For additional URL endpoints that can be used with signed URLs, see XML API request endpoints.

When defining the resource path, you must percent encode the following reserved characters: ?=!#$&'()*+,:;@[]." Any other percent encoding used in the URL should also be included in the resource path.

Query string

Included in the canonical request are the query string parameters that must be part of any request that uses the signed URL. The query string is everything that follows the question mark (?) at the end of the resource path.

For example, if the Cloud Storage URL is, then the query string is userProject=my-project.

In the canonical request, the query string must sort all parameters by name using a lexicographical sort by code point value, and all parameters should be separated with &.

Required query string parameters

Many query string parameters, such as alt are added as needed, but the following query string parameters are required in every signed URL:

  • X-Goog-Algorithm: The algorithm you used to sign the URL. Valid values are GOOG4-RSA-SHA256 and GOOG4-HMAC-SHA256.
  • X-Goog-Credential: The credentials used to sign the URL. Credentials consist of an authorizer and a credential scope given in the format: [AUTHORIZER]%2F[CREDENTIAL_SCOPE]. The authorizer can be a service account name or an HMAC access key.
  • X-Goog-Date: The current date and time, in the ISO 8601 basic format YYYYMMDD'T'HHMMSS'Z'.
  • X-Goog-Expires: The lifetime of the signed URL, measured in seconds from X-Goog-Date.
  • X-Goog-SignedHeaders: A semicolon-separated list of names of headers that must be included in any request using the signed URL. host must be one of these headers.
  • X-Goog-Signature: The signature authenticating the request.


Included in the canonical request are the headers that must be part of any request that uses the signed URL, including custom headers and extension headers that begin with x-goog. You specify the headers in several parts of the canonical request:

  1. Specify the header names in the X-Goog-SignedHeaders query string parameter, with each name separated by ;.
  2. Specify header name:value after the query string portion of the canonical request, with each pair separated by a newline (\n).
  3. Specify the header names in a newline following the list of header name:value pairs, with each name separated by ;.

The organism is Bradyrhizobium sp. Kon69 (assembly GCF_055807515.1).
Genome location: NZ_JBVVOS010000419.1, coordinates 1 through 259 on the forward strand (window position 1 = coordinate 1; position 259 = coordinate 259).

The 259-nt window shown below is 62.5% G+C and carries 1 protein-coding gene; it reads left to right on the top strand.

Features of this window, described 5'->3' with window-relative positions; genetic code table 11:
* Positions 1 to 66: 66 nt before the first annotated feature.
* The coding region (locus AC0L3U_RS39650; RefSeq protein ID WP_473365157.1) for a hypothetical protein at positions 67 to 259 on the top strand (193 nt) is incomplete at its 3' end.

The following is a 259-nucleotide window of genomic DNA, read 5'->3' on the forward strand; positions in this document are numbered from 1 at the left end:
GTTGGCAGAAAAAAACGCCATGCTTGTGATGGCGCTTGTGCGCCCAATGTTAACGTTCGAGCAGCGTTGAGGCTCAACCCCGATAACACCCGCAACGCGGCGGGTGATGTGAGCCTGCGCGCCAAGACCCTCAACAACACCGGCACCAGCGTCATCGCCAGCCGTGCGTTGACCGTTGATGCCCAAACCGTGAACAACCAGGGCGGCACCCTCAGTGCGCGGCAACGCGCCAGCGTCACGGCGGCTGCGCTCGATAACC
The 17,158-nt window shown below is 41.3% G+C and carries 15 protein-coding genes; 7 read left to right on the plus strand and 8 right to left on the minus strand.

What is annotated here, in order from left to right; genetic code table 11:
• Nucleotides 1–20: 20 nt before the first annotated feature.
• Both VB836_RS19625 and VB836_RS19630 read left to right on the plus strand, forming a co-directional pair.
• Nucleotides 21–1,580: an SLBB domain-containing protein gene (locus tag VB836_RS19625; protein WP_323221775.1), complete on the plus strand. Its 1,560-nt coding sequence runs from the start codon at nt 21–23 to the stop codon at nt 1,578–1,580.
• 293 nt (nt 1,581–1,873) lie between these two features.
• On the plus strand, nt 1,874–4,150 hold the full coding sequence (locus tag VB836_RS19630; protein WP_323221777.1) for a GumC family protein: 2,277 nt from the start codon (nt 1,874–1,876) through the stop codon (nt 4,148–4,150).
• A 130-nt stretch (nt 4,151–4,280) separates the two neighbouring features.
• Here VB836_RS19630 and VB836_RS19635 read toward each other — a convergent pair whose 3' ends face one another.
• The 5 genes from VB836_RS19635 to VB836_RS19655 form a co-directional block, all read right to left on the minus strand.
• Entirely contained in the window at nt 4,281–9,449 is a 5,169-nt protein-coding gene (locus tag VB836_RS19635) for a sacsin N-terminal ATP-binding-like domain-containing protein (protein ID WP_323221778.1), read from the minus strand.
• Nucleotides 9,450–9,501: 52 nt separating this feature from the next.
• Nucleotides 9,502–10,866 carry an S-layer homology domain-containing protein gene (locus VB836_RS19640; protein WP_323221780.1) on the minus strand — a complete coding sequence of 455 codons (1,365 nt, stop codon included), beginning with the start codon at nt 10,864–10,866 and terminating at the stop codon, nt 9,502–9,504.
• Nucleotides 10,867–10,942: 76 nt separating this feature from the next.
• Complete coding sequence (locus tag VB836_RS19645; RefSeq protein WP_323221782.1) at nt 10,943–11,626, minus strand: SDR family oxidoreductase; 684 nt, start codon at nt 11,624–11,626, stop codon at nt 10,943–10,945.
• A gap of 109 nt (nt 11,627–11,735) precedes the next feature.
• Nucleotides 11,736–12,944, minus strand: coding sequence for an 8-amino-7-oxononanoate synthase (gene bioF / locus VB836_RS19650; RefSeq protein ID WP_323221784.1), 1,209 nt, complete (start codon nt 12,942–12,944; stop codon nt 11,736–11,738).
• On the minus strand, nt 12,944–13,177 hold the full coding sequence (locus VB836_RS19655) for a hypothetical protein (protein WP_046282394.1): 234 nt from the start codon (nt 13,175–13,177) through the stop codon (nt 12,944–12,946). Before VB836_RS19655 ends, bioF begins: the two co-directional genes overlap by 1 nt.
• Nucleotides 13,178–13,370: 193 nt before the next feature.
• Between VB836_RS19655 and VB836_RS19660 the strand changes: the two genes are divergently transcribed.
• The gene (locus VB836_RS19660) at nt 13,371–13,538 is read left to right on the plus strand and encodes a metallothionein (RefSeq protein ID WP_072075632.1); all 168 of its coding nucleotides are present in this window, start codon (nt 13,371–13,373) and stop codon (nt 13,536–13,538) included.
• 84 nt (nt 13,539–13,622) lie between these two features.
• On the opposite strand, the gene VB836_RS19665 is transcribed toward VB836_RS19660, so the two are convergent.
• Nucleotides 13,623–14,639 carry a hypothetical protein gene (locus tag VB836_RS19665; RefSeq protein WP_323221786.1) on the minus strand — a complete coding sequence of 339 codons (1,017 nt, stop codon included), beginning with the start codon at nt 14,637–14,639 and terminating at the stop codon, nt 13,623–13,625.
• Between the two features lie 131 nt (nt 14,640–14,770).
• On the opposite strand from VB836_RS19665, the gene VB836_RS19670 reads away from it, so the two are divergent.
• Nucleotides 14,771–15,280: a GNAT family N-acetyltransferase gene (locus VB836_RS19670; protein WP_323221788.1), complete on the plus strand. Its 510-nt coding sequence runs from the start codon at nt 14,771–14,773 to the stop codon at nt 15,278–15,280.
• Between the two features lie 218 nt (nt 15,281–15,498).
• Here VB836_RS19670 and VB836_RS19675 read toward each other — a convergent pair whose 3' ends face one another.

When specifying the name:value pairs for headers, keep in mind the following:

  • Make all header names lowercase.
  • Sort all headers by header name using a lexicographical sort by code point value.
  • Eliminate duplicate header names by creating one header name with a comma-separated list of values. Be sure there is no whitespace between the values, and be sure that the order of the comma-separated list matches the order that the headers appear in your request. For more information, see RFC 7230 section 3.2.
  • Replace any folding whitespace or newlines (CRLF or LF) with a single space. For more information about folding whitespace, see RFC 7230, section 3.2.4..
  • Remove any whitespace around the colon that appears after the header name.

    For example, using the custom header x-goog-acl: private without removing the space after the colon returns a 403 Forbidden error, because the request signature you calculate does not match the signature Google calculates.

For example, if you have the following set of headers:

content-type: text/plain
x-goog-meta-reviewer: jane
x-goog-meta-reviewer: john

The construction in the canonical request would be:


Required headers

Most headers, such as content-type and extension headers are added as needed, but the following header is required in every signed URL:

  • host: The URI used to access Cloud Storage.

Additionally, the following headers cannot be used in requests that use a signed URL unless they are explicitly specified in the canonical request.

  • x-goog-project-id
  • x-goog-copy-source
  • x-goog-metadata-directive
  • x-amz-copy-source
  • x-amz-metadata-directive

Credential scope

The credential scope appears in both the string-to-sign and the X-Goog-Credential query string parameter. It has the following structure:

  • [DATE]: Date formatted as YYYYMMDD, which must match the day used in the string-to-sign.
  • [LOCATION]: The region where the resource resides or will be created. For Cloud Storage resources, the value of [LOCATION] is arbitrary: the [LOCATION] parameter exists to maintain compatibility with Amazon Simple Storage Service (Amazon S3).
  • storage: The service name.
  • goog4_request: The type of signed URL.

Example: 20181102/us/storage/goog4_request

Signing strings with Google Cloud Platform tools

When generating a signed URL using a program, one option for signing the string is to use tools provided by GCP.

App Engine App Identity service

Signing within a App Engine application uses the App Engine Identity service, which utilizes App Engine service account credentials. For example, using the Python App Identity API, you can:

  • Use google.appengine.api.app_identity.sign_blob() to sign the bytes from your constructed string, providing the Signature you need when assembling the signed URL.

  • Use google.appengine.api.app_identity.get_service_account_name() to retrieve a service account name, which is the GoogleAccessId you need when assembling the signed URL.

App Engine also provides support in other languages:

The App Identity service rotates the private keys when it signs blobs. Signed URLs generated from the App Identity service are good for at least one hour, and are best used for short-lived access to resources.

IAM signBlob

Signing can be accomplished using the IAM signBlob method.